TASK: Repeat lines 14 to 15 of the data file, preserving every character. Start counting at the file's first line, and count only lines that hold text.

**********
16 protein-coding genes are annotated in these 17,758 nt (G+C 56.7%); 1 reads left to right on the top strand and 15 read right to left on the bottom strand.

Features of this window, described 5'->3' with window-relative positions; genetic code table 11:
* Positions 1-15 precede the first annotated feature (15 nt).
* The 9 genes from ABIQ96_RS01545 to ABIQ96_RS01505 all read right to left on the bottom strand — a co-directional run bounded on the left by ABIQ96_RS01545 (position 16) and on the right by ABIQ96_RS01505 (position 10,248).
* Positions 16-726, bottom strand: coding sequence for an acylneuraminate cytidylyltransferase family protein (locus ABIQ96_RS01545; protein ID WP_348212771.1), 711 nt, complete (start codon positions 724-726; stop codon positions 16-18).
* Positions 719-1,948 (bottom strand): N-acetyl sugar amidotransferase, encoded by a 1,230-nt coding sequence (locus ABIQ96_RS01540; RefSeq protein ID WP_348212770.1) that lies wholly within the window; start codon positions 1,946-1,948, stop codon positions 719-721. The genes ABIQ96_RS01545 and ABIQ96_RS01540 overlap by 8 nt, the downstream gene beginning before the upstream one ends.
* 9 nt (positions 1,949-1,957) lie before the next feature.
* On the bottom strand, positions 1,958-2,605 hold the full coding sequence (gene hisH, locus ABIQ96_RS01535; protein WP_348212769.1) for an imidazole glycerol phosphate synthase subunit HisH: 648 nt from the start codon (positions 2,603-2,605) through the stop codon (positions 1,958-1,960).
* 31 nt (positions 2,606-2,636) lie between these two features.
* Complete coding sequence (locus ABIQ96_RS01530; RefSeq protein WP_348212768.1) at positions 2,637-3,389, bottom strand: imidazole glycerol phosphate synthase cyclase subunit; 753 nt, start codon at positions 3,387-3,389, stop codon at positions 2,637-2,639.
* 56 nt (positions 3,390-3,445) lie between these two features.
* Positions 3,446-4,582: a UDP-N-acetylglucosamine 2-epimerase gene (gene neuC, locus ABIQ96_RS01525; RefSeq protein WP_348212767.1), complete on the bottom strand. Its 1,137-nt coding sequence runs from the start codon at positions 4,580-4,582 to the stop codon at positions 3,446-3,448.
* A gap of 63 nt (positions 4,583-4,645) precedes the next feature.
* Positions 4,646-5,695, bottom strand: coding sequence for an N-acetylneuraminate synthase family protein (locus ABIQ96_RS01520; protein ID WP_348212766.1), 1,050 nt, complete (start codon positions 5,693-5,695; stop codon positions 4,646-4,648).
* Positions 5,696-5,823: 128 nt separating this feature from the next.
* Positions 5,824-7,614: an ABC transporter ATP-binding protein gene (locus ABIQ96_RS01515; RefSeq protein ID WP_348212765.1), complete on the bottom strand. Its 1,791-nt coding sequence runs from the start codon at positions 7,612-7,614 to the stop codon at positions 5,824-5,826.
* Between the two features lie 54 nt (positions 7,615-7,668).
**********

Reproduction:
* Positions 4,646-5,695, bottom strand: coding sequence for an N-acetylneuraminate synthase family protein (locus ABIQ96_RS01520; protein ID WP_348212766.1), 1,050 nt, complete (start codon positions 5,693-5,695; stop codon positions 4,646-4,648).
* Positions 5,696-5,823: 128 nt separating this feature from the next.